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Home > News > Nano Dandelions

September 3rd, 2007

Nano Dandelions

Abstract:
Under an electron microscope they look like dandelions. In the journal Angewandte Chemie, Xiao-Fang Shen and Xiu-Ping Yan explain their nanoscopic bouquets: They consist of spread-out bundles of nanowires made of lead and the amino acid l-cysteine. The Chinese researchers have discovered a new, cost-effective method by which ordered nanostructures can be produced on a large scale, at room temperature, and under atmospheric pressure.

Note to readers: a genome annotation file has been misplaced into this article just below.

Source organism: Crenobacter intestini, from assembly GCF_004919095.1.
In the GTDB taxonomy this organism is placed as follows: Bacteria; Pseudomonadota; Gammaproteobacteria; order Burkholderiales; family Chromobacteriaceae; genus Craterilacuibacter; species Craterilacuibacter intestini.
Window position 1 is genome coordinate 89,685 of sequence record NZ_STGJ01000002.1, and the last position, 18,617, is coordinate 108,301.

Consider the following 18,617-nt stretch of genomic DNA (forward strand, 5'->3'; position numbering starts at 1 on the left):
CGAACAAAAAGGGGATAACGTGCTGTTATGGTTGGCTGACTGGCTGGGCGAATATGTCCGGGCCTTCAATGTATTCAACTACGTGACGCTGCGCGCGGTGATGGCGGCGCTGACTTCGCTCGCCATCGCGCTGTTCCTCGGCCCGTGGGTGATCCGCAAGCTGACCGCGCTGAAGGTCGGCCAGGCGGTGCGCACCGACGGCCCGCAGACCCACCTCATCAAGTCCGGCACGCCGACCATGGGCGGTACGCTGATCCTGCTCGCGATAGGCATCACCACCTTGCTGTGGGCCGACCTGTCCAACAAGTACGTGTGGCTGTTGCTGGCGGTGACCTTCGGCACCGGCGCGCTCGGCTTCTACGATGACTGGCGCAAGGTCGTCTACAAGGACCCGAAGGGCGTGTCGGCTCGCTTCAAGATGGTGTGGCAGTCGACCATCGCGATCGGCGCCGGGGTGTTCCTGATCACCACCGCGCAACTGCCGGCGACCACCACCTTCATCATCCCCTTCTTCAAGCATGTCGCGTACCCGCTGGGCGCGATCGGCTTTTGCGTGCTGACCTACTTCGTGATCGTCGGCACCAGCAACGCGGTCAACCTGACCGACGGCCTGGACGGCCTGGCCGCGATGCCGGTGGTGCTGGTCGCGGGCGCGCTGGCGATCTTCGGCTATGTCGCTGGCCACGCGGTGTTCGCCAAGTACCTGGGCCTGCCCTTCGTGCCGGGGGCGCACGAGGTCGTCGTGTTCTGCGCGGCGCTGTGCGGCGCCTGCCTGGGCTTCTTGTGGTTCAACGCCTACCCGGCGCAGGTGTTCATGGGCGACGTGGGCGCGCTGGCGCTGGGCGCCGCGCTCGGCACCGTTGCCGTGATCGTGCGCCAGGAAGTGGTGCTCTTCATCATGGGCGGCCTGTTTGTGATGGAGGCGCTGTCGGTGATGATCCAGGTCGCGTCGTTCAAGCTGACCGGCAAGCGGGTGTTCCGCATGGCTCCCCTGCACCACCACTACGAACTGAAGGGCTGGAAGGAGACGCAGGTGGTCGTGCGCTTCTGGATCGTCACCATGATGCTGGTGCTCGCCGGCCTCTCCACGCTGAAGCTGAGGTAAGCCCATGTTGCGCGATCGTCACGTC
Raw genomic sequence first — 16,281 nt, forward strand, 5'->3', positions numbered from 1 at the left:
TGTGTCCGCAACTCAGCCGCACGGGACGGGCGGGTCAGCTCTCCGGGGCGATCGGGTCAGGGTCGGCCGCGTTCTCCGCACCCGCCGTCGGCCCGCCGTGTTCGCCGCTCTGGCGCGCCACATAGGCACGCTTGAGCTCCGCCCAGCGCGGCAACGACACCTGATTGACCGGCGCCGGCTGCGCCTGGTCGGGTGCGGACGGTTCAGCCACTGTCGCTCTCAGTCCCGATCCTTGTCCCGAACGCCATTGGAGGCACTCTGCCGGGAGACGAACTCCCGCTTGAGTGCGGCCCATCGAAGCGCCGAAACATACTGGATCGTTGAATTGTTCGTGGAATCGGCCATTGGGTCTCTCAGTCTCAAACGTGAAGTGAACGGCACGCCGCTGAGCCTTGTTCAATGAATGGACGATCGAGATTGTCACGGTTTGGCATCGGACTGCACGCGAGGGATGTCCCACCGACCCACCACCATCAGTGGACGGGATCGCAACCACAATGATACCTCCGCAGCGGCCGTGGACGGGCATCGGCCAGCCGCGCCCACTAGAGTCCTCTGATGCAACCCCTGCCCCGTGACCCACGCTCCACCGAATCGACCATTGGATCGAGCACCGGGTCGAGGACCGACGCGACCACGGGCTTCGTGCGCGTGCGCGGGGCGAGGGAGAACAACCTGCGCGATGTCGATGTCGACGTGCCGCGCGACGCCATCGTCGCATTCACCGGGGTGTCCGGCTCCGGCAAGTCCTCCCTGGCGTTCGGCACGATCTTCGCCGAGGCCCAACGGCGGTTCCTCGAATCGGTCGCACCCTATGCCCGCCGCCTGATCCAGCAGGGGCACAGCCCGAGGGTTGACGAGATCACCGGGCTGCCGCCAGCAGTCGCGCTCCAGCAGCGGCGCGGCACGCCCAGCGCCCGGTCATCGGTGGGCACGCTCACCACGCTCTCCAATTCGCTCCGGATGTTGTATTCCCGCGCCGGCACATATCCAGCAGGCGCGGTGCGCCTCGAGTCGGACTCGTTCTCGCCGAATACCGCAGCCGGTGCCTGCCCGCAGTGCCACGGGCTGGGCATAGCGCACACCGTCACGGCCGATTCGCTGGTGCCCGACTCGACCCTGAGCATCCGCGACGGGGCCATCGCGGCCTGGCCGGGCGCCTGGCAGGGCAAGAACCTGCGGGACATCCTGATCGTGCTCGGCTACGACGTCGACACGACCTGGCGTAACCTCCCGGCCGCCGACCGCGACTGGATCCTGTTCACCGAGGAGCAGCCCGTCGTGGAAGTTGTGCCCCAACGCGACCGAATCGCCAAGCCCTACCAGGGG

The properties of nanomaterials are not determined exclusively by their chemical composition; other characteristics such as structure and morphology, as well as the form, size, and spatial distribution of the individual particles, also play a role. It is equally important for the construction of future nanocomponents that nanomaterials can be produced with controlled "architecture". For example, one-dimensional nanoobjects, known as nanowires, are needed for the (opto)electronics of the future and for the construction of superordinate structures.

Source:
innovations-report.de

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